1) Facts: Seller Clemens Horst (San Francisco) enters into CIF k w/ Biddell Bros (buyer, London) to ship hops to UK. After k entered into BB insists upon right to inspect hops for quality prior to payment. Horst claims that payment due upon issuance of bill of lading. Horst claims BB’s demands invalidates k and doesn’t ship. BB sues for breach of contract. Terms of the K: net cash (if it would’ve said against documents, no problem)
2) What could’ve been done different? Draft in “against documents” and protect Seller. In a cif k the seller has guaranteed the price of the goods, the insurance and the freight – so any fluctuation risk is assumed by the seller. To protect against non-conforming goods: have a reliable 3d party inspect the goods; or have samples sent (could’ve written it into the contract). Once you put the cif k in, you can vary the terms.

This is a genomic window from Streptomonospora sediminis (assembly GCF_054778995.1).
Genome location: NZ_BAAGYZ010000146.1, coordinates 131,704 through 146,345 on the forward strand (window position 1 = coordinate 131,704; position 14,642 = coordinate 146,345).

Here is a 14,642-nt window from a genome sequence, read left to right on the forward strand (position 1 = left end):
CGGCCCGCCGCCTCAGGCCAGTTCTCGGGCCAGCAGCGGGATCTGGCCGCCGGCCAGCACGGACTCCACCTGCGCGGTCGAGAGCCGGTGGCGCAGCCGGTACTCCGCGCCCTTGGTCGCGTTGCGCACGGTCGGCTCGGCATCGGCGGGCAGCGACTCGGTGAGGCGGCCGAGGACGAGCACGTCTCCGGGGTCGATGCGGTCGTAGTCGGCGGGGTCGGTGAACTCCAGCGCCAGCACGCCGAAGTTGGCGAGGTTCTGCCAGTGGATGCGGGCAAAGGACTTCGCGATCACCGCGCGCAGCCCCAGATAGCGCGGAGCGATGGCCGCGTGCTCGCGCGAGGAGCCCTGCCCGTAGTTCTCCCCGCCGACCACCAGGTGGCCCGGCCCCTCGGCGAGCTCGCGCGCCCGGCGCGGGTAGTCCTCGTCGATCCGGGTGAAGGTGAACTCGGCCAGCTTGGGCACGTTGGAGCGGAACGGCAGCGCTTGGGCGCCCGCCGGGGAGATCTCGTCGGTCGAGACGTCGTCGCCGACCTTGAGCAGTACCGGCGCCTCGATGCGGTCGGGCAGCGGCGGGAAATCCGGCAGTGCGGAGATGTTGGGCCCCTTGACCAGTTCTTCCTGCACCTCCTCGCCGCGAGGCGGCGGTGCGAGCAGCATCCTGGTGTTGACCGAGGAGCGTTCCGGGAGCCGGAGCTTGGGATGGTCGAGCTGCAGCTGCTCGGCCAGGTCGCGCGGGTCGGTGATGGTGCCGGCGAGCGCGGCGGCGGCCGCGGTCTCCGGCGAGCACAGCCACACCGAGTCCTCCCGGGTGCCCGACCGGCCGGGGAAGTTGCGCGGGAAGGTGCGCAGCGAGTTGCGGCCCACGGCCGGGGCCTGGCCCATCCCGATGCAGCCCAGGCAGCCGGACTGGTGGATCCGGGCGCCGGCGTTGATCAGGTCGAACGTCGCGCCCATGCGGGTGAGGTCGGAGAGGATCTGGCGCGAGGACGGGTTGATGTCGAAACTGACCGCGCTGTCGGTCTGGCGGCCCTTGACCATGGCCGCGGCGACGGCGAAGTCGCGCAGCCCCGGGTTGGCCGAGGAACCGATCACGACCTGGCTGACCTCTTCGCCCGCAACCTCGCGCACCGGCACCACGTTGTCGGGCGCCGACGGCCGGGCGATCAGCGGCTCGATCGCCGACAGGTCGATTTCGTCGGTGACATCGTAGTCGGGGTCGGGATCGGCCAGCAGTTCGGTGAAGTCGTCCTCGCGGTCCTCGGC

4) Reasoning: LJ Williams: payment is due when seller has done everything that was required of him. So where does a seller’s obligation end? UCC in 20th century is exactly the same as Williams said the obligations of a seller are. Once tender of documents payment is due.